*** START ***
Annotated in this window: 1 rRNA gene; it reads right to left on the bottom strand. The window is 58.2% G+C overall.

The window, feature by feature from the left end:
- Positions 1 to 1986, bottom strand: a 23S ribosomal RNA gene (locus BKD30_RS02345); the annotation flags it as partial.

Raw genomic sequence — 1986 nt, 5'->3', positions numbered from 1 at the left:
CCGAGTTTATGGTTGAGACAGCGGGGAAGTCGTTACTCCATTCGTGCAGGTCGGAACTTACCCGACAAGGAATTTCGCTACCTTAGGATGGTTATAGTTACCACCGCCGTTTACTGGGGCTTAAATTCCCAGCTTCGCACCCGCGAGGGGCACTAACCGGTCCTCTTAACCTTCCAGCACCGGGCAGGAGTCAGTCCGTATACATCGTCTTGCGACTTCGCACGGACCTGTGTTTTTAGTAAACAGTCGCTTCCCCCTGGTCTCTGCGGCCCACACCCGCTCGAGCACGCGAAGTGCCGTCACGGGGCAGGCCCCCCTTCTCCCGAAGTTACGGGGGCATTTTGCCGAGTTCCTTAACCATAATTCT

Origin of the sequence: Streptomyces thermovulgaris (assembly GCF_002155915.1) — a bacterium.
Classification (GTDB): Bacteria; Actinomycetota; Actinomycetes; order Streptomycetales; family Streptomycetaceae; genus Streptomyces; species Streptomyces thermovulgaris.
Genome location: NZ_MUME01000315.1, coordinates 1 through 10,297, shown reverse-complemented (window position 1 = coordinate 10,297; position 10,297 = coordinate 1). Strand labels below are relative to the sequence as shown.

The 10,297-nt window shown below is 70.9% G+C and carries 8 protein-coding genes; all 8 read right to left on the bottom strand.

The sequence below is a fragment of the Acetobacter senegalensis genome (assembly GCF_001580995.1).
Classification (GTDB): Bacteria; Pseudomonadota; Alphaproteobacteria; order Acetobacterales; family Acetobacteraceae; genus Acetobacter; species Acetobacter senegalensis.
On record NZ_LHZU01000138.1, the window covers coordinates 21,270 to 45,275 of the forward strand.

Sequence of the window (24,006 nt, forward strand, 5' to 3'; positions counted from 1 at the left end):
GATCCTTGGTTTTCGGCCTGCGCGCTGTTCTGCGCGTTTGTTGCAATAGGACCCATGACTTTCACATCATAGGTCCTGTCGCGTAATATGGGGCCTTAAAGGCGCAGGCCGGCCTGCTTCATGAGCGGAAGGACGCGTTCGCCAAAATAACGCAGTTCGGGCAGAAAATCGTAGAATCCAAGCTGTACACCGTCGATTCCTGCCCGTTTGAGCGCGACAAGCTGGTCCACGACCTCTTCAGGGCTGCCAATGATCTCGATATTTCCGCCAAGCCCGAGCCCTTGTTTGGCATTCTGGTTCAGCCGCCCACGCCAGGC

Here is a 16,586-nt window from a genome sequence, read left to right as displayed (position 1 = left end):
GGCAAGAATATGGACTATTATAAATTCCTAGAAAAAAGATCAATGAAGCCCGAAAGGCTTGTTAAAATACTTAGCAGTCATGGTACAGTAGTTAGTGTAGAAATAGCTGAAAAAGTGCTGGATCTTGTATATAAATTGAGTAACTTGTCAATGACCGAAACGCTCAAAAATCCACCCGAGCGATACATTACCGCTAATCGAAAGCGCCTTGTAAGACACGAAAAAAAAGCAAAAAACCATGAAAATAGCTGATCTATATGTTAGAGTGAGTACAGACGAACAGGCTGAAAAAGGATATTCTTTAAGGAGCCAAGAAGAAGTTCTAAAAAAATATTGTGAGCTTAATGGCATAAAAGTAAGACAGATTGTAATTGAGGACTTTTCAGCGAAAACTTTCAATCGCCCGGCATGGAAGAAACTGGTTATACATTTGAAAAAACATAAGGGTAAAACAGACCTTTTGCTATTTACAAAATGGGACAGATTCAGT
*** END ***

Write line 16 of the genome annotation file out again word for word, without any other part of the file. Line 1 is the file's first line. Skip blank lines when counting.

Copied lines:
GGCAAGAATATGGACTATTATAAATTCCTAGAAAAAAGATCAATGAAGCCCGAAAGGCTTGTTAAAATACTTAGCAGTCATGGTACAGTAGTTAGTGTAGAAATAGCTGAAAAAGTGCTGGATCTTGTATATAAATTGAGTAACTTGTCAATGACCGAAACGCTCAAAAATCCACCCGAGCGATACATTACCGCTAATCGAAAGCGCCTTGTAAGACACGAAAAAAAAGCAAAAAACCATGAAAATAGCTGATCTATATGTTAGAGTGAGTACAGACGAACAGGCTGAAAAAGGATATTCTTTAAGGAGCCAAGAAGAAGTTCTAAAAAAATATTGTGAGCTTAATGGCATAAAAGTAAGACAGATTGTAATTGAGGACTTTTCAGCGAAAACTTTCAATCGCCCGGCATGGAAGAAACTGGTTATACATTTGAAAAAACATAAGGGTAAAACAGACCTTTTGCTATTTACAAAATGGGACAGATTCAGT